• You don't have to leave your home to have a global experience. Instead, explore various resources, and connect with people with similar interests and paths. After all, these experiences often appear in unexpected places. “One could have something that is an incredibly transformational, interesting, global experience in a 10-minute drive from your house, whether through experiencing a new food, meeting a family from somewhere else in the world, or coming across a great book with a different perspective. Developing that mindset and sense of curiosity is not place-specific. There's a real power in taking yourself out of your comfort zone. Learn a new language and learn a new culture and not learn it for career reasons but because you want to get to know people, understand what they’re saying, and have them understand what you're saying. So don't overlook the things that may not appear to be global at first but are still important and transformational.”

Episode Highlights

What Makes an Educational Institution Global

“My current institution is the American University in Cairo, and as the name says, we have a foot in at least two places. We're an American university, both in the style of our education and in that we offer a truly liberal arts and sciences approach to undergraduate and graduate education.

But also, we are accredited in the United States and Egypt; so, we're in both places and of both places. And by definition, the legalistic regulatory definition makes us global.

We’re also global because we have people from all over the world who come to study at the university. And we also send our students all over the world to study. We also have faculty who, in one way or another, are doing collaborative research projects with scholars from around the world and spend sabbatical years in other parts of the world.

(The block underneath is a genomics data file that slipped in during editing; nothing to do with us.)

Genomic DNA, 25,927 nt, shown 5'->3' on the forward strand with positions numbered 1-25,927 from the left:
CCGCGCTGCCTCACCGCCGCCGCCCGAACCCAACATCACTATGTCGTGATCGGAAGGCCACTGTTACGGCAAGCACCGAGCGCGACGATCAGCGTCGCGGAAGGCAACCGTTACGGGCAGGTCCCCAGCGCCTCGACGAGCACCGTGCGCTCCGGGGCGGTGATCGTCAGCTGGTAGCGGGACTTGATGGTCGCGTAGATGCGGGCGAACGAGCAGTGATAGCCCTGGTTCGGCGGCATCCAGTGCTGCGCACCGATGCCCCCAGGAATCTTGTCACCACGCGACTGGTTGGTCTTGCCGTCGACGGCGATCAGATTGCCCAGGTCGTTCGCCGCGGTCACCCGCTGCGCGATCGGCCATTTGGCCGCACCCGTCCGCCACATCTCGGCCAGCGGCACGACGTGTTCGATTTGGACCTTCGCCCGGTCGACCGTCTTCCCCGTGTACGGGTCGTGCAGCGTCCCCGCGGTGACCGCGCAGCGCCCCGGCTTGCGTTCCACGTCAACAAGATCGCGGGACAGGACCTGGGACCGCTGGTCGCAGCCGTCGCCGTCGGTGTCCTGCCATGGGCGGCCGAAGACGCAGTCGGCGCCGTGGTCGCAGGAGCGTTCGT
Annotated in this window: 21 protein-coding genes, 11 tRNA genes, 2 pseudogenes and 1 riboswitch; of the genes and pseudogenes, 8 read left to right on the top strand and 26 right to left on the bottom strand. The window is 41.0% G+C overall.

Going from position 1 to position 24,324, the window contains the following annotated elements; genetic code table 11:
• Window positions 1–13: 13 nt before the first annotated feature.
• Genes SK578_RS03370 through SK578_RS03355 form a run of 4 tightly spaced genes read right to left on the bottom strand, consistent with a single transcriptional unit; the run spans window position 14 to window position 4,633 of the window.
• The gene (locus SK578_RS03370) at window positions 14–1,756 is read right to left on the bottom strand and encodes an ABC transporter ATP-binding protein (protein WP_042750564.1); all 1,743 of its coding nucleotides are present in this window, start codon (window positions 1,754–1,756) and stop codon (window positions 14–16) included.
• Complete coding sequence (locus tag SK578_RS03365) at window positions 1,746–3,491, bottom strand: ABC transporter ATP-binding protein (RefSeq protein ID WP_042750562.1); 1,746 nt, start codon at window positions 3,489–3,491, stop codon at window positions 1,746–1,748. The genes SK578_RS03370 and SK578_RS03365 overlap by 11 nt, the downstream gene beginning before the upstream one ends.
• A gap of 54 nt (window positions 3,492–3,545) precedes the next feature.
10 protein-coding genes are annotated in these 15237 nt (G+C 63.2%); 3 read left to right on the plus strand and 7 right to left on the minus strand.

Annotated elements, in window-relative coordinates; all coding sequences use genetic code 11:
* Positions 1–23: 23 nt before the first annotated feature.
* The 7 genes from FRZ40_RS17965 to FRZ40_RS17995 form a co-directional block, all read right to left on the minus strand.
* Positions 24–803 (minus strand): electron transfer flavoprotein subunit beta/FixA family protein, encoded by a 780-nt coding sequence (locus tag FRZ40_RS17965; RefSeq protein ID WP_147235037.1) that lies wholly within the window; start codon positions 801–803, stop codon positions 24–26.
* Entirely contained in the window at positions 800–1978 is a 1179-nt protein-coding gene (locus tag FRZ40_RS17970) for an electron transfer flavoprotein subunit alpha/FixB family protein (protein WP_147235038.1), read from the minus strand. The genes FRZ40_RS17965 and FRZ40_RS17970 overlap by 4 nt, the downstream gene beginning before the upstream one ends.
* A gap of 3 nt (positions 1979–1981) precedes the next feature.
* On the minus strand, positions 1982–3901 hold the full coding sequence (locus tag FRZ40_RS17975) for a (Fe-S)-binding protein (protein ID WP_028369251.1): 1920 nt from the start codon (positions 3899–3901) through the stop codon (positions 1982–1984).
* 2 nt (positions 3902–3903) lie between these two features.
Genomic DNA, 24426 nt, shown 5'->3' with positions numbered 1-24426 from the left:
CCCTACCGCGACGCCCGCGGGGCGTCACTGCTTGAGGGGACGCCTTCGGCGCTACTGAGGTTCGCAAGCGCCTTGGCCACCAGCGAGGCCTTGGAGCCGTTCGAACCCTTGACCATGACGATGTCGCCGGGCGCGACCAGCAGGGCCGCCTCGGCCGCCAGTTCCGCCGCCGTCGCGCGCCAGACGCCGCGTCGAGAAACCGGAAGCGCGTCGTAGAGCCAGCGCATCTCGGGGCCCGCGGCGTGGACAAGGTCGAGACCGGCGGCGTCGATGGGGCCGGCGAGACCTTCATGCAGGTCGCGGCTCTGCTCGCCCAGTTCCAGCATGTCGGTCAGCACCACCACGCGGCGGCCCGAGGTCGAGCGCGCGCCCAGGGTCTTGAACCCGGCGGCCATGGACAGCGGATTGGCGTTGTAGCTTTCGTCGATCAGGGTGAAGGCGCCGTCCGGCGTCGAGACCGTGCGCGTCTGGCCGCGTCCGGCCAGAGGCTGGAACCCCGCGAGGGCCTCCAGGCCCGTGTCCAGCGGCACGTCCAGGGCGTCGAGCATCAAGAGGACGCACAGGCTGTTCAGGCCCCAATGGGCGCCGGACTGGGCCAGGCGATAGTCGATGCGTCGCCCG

So, like many universities, we have a global reach. We also have this magnetizing global effect, and we bring people to the region.”

We Underrated Continuing Education for Years

“[But] there has been an opportunity during the difficulties of the pandemic for people to realize this non-traditional education that meets people where they are and finds ways to deliver education to them at various points in their lives.

It's not a nice ancillary thing to do, but it is one component of the core mission of any serious university. And so there has been an important moment in the last few years to realize this is true. It has always been true but hasn't always been recognized in its value.”

Going Digital Allowed Us to Present Ourselves to a Broader Audience

“We had developed a cadre of instructors who were well-trained and highly motivated to teach online. And we started having more and more students interested in doing it. It allows us to get beyond the limits of the city of Cairo and our neighboring city across the river of Giza and reach out to other constituencies across Egypt and the region.

It also allows us to develop new courses with a global audience in mind and things we can offer a global audience that leverages our position as an American institution in Egypt. [...]

We never will stop developing new ways of doing this and thinking about this. So it's not like, now that we're back face-to-face, we'll say, 'Well, we're finished with that online thing.' That is part and parcel of what we're going to do in perpetuity. [...]

And it's the beginning for us. It's an exciting moment for us and anybody interested in this kind of education — and a sense of what's accessible and acceptable in ways that just a few years ago would not have been at all.”